A federal court in Boston has put a hold on its July ruling that struck down portions of the Defense of Marriage Act (DOMA) as unconstitutional.

U.S. District Judge Joseph Tauro suspended his ruling Wednesday for 60 days while the U.S. Department of Justice decides whether it will appeal.

The 1996 law signed by President Bill Clinton defines marriage as a heterosexual union for federal agencies and allows states to ignore the legal marriages of gay couples performed outside their borders.

Tauro's decision only considers the law's definition of marriage, which prohibits married gay and lesbian couples from accessing federal benefits. He ruled the law violates the Fourteenth Amendment's equal protection guarantee.

Gay & Lesbian Advocates & Defenders (GLAD), the Boston-based legal group behind the challenge, said it did not oppose the government's request for a stay.

“We agreed to a stay for two reasons,” Mary L. Bonauto, director of GLAD's Civil Rights Project, said. “First and foremost, it is in our clients' best interest. They want the certainty of knowing that their Social Security payments, health insurance costs or tax refunds are not potentially subject to repayment to the government.”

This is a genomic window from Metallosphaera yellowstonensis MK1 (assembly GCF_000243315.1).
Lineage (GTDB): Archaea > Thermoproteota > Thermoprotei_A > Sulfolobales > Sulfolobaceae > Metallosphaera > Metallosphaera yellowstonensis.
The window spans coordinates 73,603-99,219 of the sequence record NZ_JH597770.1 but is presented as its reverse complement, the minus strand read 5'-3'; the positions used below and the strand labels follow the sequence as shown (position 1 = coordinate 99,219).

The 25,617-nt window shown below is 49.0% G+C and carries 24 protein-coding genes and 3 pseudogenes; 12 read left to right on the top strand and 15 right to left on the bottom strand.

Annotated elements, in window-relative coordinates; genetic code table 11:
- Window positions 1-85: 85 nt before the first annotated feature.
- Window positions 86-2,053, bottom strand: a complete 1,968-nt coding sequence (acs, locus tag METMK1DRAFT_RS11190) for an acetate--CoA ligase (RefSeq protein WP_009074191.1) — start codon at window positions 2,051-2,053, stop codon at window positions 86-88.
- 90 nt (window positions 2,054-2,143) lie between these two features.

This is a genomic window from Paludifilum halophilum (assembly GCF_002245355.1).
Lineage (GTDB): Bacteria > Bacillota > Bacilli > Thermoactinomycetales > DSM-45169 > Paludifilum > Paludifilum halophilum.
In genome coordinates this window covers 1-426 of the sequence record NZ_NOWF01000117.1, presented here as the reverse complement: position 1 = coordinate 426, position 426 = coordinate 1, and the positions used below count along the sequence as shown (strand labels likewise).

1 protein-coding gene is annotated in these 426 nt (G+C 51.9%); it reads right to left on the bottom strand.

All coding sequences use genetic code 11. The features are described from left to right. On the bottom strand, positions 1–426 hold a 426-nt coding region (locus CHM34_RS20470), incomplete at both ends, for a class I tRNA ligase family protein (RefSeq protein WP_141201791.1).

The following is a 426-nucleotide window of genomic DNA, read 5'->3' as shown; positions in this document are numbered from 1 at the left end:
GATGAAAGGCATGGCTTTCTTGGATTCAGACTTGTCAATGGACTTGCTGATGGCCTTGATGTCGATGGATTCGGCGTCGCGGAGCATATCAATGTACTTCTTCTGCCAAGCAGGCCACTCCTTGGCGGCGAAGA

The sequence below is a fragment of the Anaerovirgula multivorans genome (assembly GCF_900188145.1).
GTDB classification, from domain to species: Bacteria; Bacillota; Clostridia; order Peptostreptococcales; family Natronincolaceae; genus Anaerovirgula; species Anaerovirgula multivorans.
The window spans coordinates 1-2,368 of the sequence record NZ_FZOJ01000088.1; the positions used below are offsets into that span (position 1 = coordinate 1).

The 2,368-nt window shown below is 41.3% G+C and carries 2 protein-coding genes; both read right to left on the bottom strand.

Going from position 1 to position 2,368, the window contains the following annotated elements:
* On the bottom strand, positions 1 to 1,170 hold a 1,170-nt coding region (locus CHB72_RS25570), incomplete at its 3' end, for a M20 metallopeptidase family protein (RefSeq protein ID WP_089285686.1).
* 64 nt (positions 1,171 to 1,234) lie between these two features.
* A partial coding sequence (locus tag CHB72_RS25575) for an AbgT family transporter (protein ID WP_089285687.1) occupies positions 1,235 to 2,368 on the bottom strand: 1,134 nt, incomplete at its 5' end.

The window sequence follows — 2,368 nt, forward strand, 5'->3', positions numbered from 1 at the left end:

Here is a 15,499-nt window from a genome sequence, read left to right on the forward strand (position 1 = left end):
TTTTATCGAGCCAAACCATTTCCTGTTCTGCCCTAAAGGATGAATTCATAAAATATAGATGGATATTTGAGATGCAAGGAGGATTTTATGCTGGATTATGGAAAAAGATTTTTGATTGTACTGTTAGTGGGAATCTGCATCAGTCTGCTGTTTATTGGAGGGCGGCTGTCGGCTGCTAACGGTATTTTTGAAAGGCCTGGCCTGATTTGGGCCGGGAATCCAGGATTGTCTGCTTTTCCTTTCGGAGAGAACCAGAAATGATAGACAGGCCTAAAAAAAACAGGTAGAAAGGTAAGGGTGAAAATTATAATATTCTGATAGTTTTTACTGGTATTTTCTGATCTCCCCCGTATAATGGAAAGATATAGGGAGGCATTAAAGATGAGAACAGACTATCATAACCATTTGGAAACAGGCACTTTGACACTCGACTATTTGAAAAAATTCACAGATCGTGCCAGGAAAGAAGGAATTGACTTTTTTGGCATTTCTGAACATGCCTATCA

“Second, we think the stay actually provides clarity for married couples around the country who are looking at their own situations and wondering whether the Gill decision allows them to apply for Social Security benefits, for example, or sponsor their spouse for citizenship. The answer, even without a stay in Gill, is: not yet.”

Gay marriage foes have previously suggested the government threw the case.

Only an incompetent defense could have lost this case,” Maggie Gallagher, chairwoman of the National Organization for Marriage (NOM), the country's most vociferous opponent of gay marriage, said.

While acknowledging that President Barack Obama's administration disagrees with DOMA, the Department of Justice has said it is duty-bound to defend the nation's laws.

Tauro's ruling only affects the state of Massachusetts, but should the government appeal to a higher court with a broader jurisdiction its impact could spread.